The Easiest Con – Hacking the Human & 9 Tips to Avoid Social Engineering

Heather Doerges //

Of all the services we offer at BHIS, Social Engineering is the most interesting to me. It’s something (and quite possibly the only thing) I completely understand and feel I am fully capable of doing. I also know that it’s one of the more difficult and uncomfortable things our testers do. This is a good thing, to me it means we are employing honest, good people who hate lying in order to succeed. However, they manage, and are good at it.

So, what exactly is social engineering?

It refers to psychological manipulation to get people to do things and give away sensitive information to gain access to a network or computer system. It’s usually just a portion of a larger con/attack on an individual or company.  It is much like phishing, which attempts to get sensitive information such as usernames, passwords and credit card details by masquerading as a trustworthy entity in an electronic communication. But while phishing might be another part of the overall attack, social engineering also includes hacking for information via phone, or even sometimes in person.  Social engineering is used to execute hacking techniques and phishing scams by exploiting our inherent helpfulness, kindness, naivety and gullibility.  We’re so sneaky.

How does it work?

One of the more memorable examples of social engineering I’ve seen is this: 

In this video, a hacker plays the sound of a baby crying and then calls a cell phone company in order to gain access to a total stranger’s account. Because she pretends to be the stranger’s newly married wife, has a crying baby, and acts fairly upset, the cell phone company not only gives her access to the email on the account but also allows her to change the guy’s password, so now, he can’t even gain access to his account. With that information, she can now go into his account online and see all his personal account information. Let’s face it, a lot of us keep some very personal information on our phones. She had access to his pictures, account info, location and more, probably long before he even realizes she has it.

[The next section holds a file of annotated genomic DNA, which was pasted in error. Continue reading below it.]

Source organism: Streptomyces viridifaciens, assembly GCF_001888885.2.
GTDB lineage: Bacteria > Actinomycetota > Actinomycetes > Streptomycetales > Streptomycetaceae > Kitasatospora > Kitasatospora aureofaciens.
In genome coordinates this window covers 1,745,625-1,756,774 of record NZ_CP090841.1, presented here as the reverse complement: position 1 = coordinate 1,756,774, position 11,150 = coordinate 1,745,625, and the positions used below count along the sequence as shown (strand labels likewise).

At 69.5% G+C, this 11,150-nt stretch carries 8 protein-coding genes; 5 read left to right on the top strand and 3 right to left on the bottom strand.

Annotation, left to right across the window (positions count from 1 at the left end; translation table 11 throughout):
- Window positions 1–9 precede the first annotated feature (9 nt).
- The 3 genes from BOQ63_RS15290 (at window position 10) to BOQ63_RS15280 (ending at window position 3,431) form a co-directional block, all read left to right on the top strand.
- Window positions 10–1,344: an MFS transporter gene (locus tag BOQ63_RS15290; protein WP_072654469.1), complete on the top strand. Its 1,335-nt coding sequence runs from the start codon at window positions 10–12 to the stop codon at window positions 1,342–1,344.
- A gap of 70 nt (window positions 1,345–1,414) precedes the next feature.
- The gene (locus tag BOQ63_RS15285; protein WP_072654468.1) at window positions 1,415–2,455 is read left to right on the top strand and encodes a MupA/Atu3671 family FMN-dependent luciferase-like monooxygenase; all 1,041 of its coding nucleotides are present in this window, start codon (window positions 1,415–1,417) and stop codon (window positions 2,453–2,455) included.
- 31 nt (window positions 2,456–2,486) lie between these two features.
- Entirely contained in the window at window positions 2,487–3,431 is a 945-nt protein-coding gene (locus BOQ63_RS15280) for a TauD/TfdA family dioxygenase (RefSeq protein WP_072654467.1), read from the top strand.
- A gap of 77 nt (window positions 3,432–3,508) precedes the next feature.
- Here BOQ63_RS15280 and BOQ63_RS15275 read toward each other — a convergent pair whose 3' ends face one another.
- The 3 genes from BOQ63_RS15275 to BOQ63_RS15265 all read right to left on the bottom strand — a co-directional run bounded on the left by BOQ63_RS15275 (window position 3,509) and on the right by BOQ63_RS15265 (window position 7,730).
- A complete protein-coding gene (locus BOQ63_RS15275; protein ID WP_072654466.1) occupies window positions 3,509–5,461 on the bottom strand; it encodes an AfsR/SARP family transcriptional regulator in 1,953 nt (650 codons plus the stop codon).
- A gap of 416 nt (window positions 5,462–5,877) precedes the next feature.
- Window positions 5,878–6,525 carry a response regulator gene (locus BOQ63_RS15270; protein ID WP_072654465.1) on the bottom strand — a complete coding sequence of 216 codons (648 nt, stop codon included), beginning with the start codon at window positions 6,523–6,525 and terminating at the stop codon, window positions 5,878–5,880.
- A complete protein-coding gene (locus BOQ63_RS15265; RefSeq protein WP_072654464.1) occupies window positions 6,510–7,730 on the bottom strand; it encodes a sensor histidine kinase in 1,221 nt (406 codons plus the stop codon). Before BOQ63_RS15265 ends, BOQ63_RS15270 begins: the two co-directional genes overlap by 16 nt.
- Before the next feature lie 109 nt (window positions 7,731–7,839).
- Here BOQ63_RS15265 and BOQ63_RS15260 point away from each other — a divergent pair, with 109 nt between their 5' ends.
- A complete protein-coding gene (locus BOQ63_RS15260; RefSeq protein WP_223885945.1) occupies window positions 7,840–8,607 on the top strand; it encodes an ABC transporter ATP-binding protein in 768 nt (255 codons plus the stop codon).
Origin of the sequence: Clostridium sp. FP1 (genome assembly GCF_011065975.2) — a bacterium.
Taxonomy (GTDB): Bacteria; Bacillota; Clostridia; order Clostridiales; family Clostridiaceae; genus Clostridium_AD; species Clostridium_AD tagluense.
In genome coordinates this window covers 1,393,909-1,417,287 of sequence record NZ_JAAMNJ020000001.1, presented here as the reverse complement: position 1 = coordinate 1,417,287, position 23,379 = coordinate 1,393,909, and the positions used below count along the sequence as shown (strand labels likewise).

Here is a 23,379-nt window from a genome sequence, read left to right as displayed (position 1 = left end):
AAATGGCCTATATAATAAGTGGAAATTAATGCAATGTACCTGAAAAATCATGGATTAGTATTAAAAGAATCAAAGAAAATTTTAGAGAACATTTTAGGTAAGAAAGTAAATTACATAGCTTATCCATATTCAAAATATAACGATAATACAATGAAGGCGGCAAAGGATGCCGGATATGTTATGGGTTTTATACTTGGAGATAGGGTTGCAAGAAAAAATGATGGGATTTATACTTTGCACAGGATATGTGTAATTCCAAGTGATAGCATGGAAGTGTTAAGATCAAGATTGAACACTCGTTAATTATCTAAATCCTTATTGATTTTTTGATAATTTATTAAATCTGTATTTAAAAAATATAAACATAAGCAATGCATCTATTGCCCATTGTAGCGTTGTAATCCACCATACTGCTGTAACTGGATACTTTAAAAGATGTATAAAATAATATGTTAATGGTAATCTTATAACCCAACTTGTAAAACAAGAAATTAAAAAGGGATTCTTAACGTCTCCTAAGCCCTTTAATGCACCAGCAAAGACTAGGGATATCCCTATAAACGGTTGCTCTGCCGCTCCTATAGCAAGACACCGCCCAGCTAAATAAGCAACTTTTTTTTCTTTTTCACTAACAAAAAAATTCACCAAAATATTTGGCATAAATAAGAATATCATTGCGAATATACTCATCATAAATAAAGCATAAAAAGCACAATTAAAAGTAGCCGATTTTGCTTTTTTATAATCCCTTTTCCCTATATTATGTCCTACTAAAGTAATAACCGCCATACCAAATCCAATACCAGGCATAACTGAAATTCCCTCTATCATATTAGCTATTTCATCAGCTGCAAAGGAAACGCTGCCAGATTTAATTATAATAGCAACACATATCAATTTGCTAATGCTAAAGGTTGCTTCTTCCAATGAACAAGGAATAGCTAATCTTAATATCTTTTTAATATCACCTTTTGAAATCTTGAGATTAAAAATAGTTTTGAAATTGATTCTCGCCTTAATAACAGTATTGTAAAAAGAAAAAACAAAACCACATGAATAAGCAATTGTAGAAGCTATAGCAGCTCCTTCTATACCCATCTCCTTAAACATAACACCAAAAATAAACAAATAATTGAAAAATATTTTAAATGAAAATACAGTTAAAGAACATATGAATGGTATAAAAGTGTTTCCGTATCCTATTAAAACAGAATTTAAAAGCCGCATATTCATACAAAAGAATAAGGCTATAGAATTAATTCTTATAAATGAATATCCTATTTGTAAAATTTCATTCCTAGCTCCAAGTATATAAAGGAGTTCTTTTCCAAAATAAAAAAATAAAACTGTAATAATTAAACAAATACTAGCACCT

Penetration testers employ these methods, without the malicious intent, to show a company how devastating these attacks can be. Our testers are hired by those companies to test how difficult it would be to gain access to their organization or personnel via social engineering.

So, just how hard is it to be resistant to these sort of attacks? There are literally thousands of variations to social engineering attacks.

Here are some ways to prevent falling victim to social engineering: Most criminals exploit human kindness, use distractions and questions or pretend to be in the service industry.

9 Ways to Avoid Social Engineering

1.) Be suspicious of any unsolicited messages or service personnel.

If the email/phone call/person looks like it is from a company you use, do your own research. Use a search engine to go to the real company’s site, or a phone directory to find their phone number. If an unknown individual claims to be from a legitimate organization, try to verify his or her identity directly with the company. It is very simple to come up with a badge or false ID, so, don’t be fooled by someone who “looks” legit. (We’ve had customers so spun up and paranoid in the face of our penetration testing that even emails from employees in BHIS were double checked against known personnel – we applaud their security efforts!)